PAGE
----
The assessment report is the main result from the long-going cooperation of partners within the RICCAR Project (Regional Initiative for the Assessment of Climate Change Impacts on Water Resources and Socio-Economic Vulnerability in the Arab Region). It provides a consistent climate change assessment across 21 of the 22 Arab countries (Comoros is excluded due to its southern latitude). LAS has long strived after such a study as results from this region in all IPCC (IPCC – Intergovernmental Panel on Climate Change) reports to date have been based on unconnected studies over different sub‑regions.
Important role for SMHI in the RICCAR Project
SMHI is a core partner in the RICCAR Project that produced the Arab Climate Change Assessment Report. SIDA (Swedish International Development Agency) and GIZ (Deutsche Gesellschaft für Internationale Zusammenarbeit – German Cooperation) provided support for the project that officially began in 2011. SMHI performed both the regional climate modelling (RCM) and the regional hydrological modelling (RHM) work done over the entire region, which are key components of the report.
– Given SMHI’s expertise in both climate modelling and hydrological modelling, together with our computing capability and ability to manage large datasets, it was natural that SMHI had a major role in these aspects of the project. Regional scientists with more in-depth knowledge on regional processes were key partners in the cooperation, providing critical inputs to the modelling and analysis work done, says Phil Graham, project leader for RICCAR at SMHI, International Projects Manager and Senior Researcher.
Both the RCA climate model from the Rossby Centre and the HYPE hydrological modelfrom the Hydrological Research Unit were used. An additional hydrological model was also used – the VIC model – to help assess robustness of results. At an early stage, the RCM efforts within RICCAR led to establishing the MENA RCM modelling domain within CORDEX (Coordinated Regional Climate Downscaling Experiment), which prescribes international standards for RCM research cooperation.
Changing climate will affect the Arab region
The assessment has confirmed that the Arab Region stands to be strongly affected by changing climate. According to results from the RCA Model, increasing temperatures over the coming century will likely be more pronounced during summer months for many areas.
– Temperature extremes, such as the number of days exceeding 40ºC, show larger increases than mean temperature change. Although the projected change in precipitation varies across the region, there are many areas that show decreasing precipitation. This will of course have a strong impact on water resources. According to results from the HYPE Model, even areas that experience some increase in precipitation may still experience decreases in river flow due to increasing evapotranspiration.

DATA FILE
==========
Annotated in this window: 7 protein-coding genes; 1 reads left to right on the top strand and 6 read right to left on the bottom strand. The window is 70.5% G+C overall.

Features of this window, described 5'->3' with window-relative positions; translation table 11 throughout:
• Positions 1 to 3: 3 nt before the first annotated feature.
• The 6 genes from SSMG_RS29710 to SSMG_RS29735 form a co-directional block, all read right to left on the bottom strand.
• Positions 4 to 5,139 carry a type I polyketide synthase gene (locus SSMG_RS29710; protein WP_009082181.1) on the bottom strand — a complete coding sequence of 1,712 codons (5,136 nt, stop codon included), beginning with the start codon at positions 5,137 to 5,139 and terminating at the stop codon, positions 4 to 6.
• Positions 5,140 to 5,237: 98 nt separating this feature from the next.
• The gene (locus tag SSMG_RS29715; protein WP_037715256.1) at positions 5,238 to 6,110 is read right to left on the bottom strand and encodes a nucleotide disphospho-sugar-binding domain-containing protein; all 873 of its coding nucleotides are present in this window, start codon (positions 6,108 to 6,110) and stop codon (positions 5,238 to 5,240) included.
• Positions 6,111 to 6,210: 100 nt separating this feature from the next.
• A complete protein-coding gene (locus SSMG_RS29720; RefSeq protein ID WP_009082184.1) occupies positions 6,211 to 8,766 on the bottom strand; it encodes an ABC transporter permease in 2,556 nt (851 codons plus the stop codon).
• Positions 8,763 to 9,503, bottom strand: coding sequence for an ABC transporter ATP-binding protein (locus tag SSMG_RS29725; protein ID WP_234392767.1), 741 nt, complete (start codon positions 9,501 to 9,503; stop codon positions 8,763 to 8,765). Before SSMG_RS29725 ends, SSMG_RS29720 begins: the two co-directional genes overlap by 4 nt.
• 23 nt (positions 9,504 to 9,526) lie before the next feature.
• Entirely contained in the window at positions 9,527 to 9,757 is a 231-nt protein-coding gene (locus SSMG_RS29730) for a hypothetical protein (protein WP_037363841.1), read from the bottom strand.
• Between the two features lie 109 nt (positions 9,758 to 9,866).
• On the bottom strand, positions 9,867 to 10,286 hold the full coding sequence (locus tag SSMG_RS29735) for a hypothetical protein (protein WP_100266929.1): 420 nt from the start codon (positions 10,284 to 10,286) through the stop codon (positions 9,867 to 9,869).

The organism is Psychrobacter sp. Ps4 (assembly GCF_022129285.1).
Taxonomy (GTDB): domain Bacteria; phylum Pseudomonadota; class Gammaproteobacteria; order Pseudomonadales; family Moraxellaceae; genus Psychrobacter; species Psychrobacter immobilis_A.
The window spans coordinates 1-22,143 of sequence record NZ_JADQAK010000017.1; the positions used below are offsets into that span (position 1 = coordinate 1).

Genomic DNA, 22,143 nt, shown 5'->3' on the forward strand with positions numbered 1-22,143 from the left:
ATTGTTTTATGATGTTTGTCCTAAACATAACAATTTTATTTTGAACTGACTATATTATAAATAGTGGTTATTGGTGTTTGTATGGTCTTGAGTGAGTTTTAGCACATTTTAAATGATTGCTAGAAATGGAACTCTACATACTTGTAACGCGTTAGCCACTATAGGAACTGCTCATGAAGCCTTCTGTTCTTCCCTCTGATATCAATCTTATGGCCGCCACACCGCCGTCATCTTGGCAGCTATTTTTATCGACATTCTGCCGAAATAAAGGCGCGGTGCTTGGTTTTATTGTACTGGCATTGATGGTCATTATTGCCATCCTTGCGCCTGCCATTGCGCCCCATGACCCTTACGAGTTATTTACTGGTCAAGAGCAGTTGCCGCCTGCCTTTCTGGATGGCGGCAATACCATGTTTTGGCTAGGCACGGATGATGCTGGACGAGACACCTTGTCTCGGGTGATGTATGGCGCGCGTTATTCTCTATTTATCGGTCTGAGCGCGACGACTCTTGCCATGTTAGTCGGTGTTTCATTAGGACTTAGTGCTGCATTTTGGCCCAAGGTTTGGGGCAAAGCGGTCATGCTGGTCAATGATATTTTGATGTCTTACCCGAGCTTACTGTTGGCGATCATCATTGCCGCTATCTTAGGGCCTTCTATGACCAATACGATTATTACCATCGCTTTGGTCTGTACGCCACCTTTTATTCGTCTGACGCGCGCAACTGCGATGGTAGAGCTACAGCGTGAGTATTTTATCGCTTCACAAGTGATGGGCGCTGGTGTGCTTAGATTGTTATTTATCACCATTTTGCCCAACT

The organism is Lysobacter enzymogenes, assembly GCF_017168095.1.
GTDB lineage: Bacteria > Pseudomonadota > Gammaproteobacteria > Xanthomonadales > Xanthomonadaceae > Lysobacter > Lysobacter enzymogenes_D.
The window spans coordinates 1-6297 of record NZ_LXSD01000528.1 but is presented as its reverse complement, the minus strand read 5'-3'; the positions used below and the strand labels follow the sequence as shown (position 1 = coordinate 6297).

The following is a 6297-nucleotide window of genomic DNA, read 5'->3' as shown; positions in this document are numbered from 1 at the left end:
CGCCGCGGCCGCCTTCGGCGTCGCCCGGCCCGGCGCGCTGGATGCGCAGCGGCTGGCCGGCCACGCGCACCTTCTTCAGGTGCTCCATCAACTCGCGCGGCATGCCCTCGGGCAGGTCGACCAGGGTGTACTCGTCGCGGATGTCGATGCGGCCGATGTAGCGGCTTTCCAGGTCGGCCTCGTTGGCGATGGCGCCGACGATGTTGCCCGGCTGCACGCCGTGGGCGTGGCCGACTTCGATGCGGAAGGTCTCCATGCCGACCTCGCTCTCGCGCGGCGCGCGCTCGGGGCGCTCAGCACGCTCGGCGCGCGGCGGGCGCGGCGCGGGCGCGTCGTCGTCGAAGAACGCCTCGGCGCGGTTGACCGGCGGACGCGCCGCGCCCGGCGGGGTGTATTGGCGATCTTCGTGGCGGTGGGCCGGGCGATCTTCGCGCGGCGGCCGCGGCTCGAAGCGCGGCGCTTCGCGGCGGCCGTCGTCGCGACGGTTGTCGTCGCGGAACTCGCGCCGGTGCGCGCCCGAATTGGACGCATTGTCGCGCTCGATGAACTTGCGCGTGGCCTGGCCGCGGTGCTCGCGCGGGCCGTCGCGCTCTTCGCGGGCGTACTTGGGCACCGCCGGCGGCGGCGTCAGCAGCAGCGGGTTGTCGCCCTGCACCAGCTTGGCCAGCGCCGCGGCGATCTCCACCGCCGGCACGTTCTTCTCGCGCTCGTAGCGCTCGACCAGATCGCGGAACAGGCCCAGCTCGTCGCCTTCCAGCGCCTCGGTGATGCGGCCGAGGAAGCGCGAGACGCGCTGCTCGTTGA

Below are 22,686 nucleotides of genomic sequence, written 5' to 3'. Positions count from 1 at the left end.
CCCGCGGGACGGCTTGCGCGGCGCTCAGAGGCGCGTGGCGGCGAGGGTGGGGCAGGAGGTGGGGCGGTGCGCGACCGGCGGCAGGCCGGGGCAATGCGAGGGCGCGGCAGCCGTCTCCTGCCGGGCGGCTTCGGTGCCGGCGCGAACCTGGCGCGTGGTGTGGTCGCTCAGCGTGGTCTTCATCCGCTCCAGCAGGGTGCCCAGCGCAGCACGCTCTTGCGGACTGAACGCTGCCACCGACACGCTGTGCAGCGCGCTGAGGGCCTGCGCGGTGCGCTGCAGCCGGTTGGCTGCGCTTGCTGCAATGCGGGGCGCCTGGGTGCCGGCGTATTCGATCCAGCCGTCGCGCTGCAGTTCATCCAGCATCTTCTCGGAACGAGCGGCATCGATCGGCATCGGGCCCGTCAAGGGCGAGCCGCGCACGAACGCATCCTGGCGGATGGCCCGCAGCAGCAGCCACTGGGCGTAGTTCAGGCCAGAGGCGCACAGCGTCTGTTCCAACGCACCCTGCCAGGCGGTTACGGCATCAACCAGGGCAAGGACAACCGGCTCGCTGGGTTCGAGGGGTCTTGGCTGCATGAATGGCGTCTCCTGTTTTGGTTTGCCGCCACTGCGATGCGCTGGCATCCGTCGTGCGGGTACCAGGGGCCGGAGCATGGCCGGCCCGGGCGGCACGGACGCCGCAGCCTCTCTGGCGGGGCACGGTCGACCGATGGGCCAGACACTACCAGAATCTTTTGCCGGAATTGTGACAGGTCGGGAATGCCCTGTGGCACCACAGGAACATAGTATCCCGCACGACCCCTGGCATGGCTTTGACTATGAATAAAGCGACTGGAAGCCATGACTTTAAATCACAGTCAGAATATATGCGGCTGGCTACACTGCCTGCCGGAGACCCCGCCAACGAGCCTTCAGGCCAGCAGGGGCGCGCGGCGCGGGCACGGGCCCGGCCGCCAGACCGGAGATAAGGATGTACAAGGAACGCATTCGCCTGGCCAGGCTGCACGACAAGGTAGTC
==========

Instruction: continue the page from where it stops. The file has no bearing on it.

All of these effects are shown to be much more severe for the case of higher greenhouse gas emissions (RCP 8.5) versus a milder emissions case (RCP 4.5) – RCPs (Representative Concentration Pathways are the emissions scenarios used internationally for creating climate projections).
– It has been challenging in many regards to work in this region. The climate is highly variable and the scarcity of water resources is a well-established fact. Our models are challenged by these conditions, which is exasperated by the lack of observed climate and water data. You simply have to do the best you can with the knowledge and resources available. On top of that, you also have the dynamics of change that swept through the region in recent years and ongoing crises with devastating humanitarian impacts. And yet our regional partners continue their work as they know that a changing climate is a factor that will affect them, regardless of changes in social constructs, Phil continues.
The High Level Conference on Climate Change Assessment
Although ensuing crises in the Arab region have at times affected progress, the assessment report was well-received at the High Level Conference on Climate Change Assessment in the Arab Region in Beirut. More than 180 participants representing most Arab countries, UN agencies active in the region and WMO (World Meteorological Organization) attended the three day event.
– It is impressive how positive and engaged all the assembled regional actors are. We have had many interesting discussions and I expect the results will have a long life as the countries look more deeply on how their areas will be affected. They will use the RICCAR projections to further study impacts on sub-regional, national and river basin levels. We anticipate a potential RICCAR II initiative as there is great need, both on further development of climate information and training in climate analyses for regional scientists, says Phil Graham.